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Sunday, June 6, 2010

Concert Review - King Giant with The Resurrection Sorrow and The Crimson Electric

The Red and the Black
Washington, DC
March 13th, 2010

The opener for tonight’s stoner rock extravaganza at The Red and the Black was Virginia Beach’s The Crimson Electric who blasted the early arrivers with a fuzzed out wall of noise that sounded an awful lot like the desert rock perpetrated by Kyuss back in the early 90’s. With guitarists Will Sprague and Brett Mathews, bassist Dan Luper and drummer Brian Malbone cramming the tiny stage, vocalist Josh Nelson was forced to get up close and personal with the audience, literally performing from the venue’s floor. The singer wailed into a 50’s style microphone that could have been fit for Elvis, but somehow seemed perfect for The Crimson Electric’s driving, riff heavy tunes. Standing so close that I nearly caught a stray elbow from Nelson as he whirled around with his eyes closed, obviously feeling the energy from the gut-rattling riff-rock blasting behind him, I couldn’t help but crack a smile as my head began to nod uncontrollably. This was beginning to feel more like a stoner rock community gathering rather than a concert. And when Todd from King Giant walked up with a handful of shots for the guys onstage, that feeling was confirmed. If the opener was any indication, I was in for quite an evening.


Continuing in the doom and gloom department, The Resurrection Sorrow (great name) upped the ante by bringing a little New York City swagger to the stage with them on Saturday night. With a lineup consisting of Alex Dementia on vocals, Zak Gross on guitar, Alex Coelho on bass and Louie Gasparro (formerly of legendary NYC bands Murphy’s Law and Blitzspeer) on drums, the band picked up where The Crimson Electric left off, pummeling the crowd with riff upon riff of pure heaviness. Touring in support of their latest release "Hour of the Wolf", The Resurrection Sorrow’s music was every bit as impressive as the other bands on the bill, but unfortunately Dementia’s vocals suffered from technical difficulties with his cordless microphone.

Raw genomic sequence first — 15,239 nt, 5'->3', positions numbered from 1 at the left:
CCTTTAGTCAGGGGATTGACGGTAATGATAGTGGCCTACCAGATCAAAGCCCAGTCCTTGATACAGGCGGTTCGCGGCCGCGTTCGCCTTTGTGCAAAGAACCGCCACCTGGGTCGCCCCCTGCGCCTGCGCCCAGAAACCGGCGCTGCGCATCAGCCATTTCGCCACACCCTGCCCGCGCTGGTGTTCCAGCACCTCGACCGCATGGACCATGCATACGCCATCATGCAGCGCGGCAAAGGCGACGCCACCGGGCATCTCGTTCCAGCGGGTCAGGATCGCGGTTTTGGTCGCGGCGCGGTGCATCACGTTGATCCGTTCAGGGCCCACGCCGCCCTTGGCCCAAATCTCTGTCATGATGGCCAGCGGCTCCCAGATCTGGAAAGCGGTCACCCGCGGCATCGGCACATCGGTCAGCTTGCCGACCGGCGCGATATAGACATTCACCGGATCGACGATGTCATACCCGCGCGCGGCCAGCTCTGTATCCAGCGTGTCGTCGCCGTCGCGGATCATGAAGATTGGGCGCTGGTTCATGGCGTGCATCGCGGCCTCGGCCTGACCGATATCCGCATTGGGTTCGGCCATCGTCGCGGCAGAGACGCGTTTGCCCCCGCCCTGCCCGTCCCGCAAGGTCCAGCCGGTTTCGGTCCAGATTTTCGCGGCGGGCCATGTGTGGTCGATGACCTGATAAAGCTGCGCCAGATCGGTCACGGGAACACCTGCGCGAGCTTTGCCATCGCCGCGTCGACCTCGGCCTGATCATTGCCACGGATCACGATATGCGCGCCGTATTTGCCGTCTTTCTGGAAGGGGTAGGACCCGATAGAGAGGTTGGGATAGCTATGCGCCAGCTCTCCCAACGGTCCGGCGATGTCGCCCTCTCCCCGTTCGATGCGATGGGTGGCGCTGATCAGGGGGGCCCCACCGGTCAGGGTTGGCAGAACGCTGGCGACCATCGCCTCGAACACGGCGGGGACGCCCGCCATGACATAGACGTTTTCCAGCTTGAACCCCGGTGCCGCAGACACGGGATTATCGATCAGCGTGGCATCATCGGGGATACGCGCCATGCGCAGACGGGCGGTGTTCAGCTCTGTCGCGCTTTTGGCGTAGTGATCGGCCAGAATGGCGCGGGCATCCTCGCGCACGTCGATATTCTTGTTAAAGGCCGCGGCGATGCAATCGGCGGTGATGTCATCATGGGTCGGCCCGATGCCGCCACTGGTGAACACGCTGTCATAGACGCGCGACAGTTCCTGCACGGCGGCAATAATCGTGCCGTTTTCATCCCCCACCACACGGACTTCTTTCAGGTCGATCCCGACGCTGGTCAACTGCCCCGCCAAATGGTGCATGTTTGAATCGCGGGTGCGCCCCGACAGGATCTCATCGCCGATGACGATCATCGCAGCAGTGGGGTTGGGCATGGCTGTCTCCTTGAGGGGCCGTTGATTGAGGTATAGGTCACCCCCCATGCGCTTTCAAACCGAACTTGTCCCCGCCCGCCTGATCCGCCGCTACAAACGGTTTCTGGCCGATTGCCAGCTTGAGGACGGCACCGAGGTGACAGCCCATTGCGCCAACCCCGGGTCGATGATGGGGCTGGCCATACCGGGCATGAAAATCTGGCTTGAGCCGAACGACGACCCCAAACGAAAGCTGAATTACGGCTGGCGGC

This of course led me to question the need for a cordless mic in a venue the size of your average living room. And it was that aura of "rock star" posturing that held me back from truly enjoying The Resurrection Sorrow. With Dementia dramatically falling to his knees, spinning around in circles and relentlessly antagonizing the sound tech about the problems with his mic, I got the impression that the band, or at least their singer, was trying to play an arena, not a club. That notion wasn’t lost on Brett Mathews, The Crimson Electric’s guitar player, who could be heard heckling The Resurrection Sorrow between songs with comedic one-liners like "pure vocal sex" aimed at Dementia and "string mayhem" meant for Gross. Don’t get me wrong, Mathew’s barbs were purely fun in nature and really leant more to that aforementioned "community" feel than to anything antagonistic, but regardless, his comments were dead on and the ensuing laughter from the audience was proof that he wasn’t the only one thinking it.


Dementia and company were good sports about it though and by the end of their set they seemed to settle down and get comfortable in the tight quarters of The Red and the Black. The vocalist even offered an apology for his incessant complaining, saying that he "isn’t trying to be a bitch" about the feedback issues with his mic, but by this point his frustration had become painfully obvious. No matter, the crowd seemed willing enough to forgive and forget, and they showed their solidarity with raised fists and banging heads throughout the remainder of The Resurrection Sorrow’s set.